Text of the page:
The answer depends on the model. If the models are the same, then
programs will produce the same results. If the models are different,
then the results will be different.
The General Linear Model will always produce the same results!!! The
differences in results is due to different models.
Since you are using a full factorial, I assume that this is a between
subject design. To get the same results as SPSS, you will want to set
the variance to be equal between levels of your factors. This will
suppress the variance correction in SPM.
(1) All columns are treated the same way. If you have 4 columns for
ethnicity in SPSS, then you need 4 columns in SPM. If you have one
column in SPSS, then you need 1 column in SPM. When you say you have a
ordinal variable in SPSS, then it treats it as N variables (each
variable represents one group). You can also verify this by creating
the dummy variables yourself. There are a few variations on the model
that are equivalent (see examples in FSL).
(2) Yes. You believe that the there variables account for variance in your data.
(3) Generally speaking, yes. However, in brain data it is more
complicated because not every covariate will be significant in every
voxel. My solution to this is to keep the variable in the model if
there are any significant effects of the variable.
On 2/24/12, Stefania Tognin <[log in to unmask]> wrote:
> Dear SPM’ers,
> I have few questions regarding the use of covariates in the statistical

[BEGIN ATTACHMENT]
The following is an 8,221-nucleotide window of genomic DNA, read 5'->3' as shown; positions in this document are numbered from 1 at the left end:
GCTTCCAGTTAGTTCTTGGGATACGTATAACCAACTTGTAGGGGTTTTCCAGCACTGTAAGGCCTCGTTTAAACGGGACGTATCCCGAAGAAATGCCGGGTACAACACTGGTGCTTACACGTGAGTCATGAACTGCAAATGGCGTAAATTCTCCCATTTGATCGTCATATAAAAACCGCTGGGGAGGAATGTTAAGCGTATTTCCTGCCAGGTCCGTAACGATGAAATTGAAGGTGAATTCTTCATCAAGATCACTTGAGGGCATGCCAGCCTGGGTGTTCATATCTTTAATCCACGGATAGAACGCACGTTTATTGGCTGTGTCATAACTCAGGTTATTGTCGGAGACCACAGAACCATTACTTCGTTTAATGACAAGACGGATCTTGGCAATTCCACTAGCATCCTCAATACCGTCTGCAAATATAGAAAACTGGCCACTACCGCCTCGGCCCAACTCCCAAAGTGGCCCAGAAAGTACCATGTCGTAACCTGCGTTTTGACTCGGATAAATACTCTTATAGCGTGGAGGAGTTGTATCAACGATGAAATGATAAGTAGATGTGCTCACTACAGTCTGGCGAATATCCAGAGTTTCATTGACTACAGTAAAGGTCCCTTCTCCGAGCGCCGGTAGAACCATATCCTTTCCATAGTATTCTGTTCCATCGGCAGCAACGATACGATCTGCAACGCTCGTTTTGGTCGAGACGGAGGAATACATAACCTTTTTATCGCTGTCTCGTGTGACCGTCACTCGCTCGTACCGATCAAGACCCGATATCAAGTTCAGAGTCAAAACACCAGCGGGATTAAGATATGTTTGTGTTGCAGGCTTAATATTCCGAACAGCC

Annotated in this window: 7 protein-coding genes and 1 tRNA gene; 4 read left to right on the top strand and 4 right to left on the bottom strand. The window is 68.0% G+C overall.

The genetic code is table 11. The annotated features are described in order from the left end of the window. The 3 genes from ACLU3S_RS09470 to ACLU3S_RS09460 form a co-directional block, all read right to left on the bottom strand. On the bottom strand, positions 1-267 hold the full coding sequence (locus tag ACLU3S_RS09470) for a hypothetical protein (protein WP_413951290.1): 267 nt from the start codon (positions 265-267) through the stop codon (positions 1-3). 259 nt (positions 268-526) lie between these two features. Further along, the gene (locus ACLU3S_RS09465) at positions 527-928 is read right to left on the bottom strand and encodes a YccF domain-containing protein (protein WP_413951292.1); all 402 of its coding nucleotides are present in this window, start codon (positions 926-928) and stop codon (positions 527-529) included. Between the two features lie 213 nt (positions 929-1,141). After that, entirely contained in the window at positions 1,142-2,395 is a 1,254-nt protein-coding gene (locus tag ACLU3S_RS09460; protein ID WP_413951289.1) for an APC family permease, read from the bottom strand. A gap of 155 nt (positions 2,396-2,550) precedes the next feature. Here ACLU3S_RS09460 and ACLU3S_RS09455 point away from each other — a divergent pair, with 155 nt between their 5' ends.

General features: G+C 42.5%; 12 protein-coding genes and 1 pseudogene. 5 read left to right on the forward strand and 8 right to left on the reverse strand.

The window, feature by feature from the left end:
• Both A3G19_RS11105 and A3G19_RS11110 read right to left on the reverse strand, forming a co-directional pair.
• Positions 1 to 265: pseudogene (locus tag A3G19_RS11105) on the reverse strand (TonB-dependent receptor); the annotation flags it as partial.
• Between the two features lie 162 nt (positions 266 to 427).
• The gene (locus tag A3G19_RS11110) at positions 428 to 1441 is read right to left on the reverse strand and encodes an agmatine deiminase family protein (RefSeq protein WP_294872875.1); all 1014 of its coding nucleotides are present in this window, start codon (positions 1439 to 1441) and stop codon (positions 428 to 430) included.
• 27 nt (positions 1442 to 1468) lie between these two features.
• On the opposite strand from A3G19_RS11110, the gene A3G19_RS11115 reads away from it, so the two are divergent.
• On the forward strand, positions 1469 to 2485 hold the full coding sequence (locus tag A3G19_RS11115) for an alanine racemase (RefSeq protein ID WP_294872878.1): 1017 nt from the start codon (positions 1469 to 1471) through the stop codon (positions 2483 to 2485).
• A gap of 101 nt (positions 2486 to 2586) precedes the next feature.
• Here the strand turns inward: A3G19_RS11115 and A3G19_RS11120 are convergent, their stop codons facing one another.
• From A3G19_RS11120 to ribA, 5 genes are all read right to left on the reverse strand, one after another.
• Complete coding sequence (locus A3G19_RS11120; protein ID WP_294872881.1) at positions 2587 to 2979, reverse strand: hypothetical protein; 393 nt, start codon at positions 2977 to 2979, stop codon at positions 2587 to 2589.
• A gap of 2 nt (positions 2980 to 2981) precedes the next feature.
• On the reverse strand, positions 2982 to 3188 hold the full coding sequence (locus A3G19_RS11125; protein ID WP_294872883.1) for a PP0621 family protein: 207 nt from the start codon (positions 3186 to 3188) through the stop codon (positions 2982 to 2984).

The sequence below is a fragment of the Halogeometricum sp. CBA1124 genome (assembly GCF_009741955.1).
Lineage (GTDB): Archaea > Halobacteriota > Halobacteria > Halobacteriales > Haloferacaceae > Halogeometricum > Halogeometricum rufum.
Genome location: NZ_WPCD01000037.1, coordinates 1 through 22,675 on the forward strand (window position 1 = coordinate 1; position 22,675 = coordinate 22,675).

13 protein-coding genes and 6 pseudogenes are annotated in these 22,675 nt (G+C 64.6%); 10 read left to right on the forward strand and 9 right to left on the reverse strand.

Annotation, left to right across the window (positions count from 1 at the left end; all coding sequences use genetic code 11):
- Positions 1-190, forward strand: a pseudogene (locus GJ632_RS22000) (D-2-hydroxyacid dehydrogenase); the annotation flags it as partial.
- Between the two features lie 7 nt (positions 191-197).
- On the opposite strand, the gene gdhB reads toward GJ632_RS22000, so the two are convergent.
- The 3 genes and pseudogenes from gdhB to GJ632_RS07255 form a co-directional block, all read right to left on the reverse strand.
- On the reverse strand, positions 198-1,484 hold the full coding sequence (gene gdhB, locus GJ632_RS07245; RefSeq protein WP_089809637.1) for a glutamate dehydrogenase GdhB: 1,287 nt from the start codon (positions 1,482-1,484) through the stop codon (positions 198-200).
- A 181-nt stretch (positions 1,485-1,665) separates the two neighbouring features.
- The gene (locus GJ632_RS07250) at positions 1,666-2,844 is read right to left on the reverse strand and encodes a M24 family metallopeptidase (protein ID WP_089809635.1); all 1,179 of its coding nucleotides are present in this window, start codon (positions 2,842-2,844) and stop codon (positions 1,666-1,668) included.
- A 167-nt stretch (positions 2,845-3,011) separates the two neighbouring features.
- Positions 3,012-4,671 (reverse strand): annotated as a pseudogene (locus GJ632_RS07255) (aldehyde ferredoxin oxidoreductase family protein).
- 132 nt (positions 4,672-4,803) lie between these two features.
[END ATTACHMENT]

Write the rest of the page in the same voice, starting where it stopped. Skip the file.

> analysis with SPM. It is not clear to me if covariates in SPM are treated
> the same as if using a stats software (e.g. SPSS).
> I want to perform an Full factorial ANOVA with SPM on structural data (1
> factor 3 levels) and I want to control for (“remove”) the effect of age
> (continuous variable), gender (categorical, 2 levels), handedness
> (categorical, 3 levels) and ethnicity (categorical, 4 levels).
> 1) Under what assumptions is it correct to use categorical nuisance
> variables (e.g. gender, handedness) given that using stats software as for
> example SPSS, covariates should be continuous and not categorical?
> 2) If variables as for example age, gender or handedness do not differ
> across groups it is still correct to remove their effects, assuming that
> being right-handed, left-handed or ambidextrous (or male and female, older
> or younger) could result in brain differences?
> 3) To justify the use of a covariate should I use statistical criteria or
> theoretical criteria that take into account the fact that we are working
> with the human brain?
> Thank you very much and I do apologize if they sound very basic questions.
Best Regards, Donald McLaren
D.G. McLaren, Ph.D.
Postdoctoral Research Fellow, GRECC, Bedford VA
Research Fellow, Department of Neurology, Massachusetts General Hospital
Harvard Medical School
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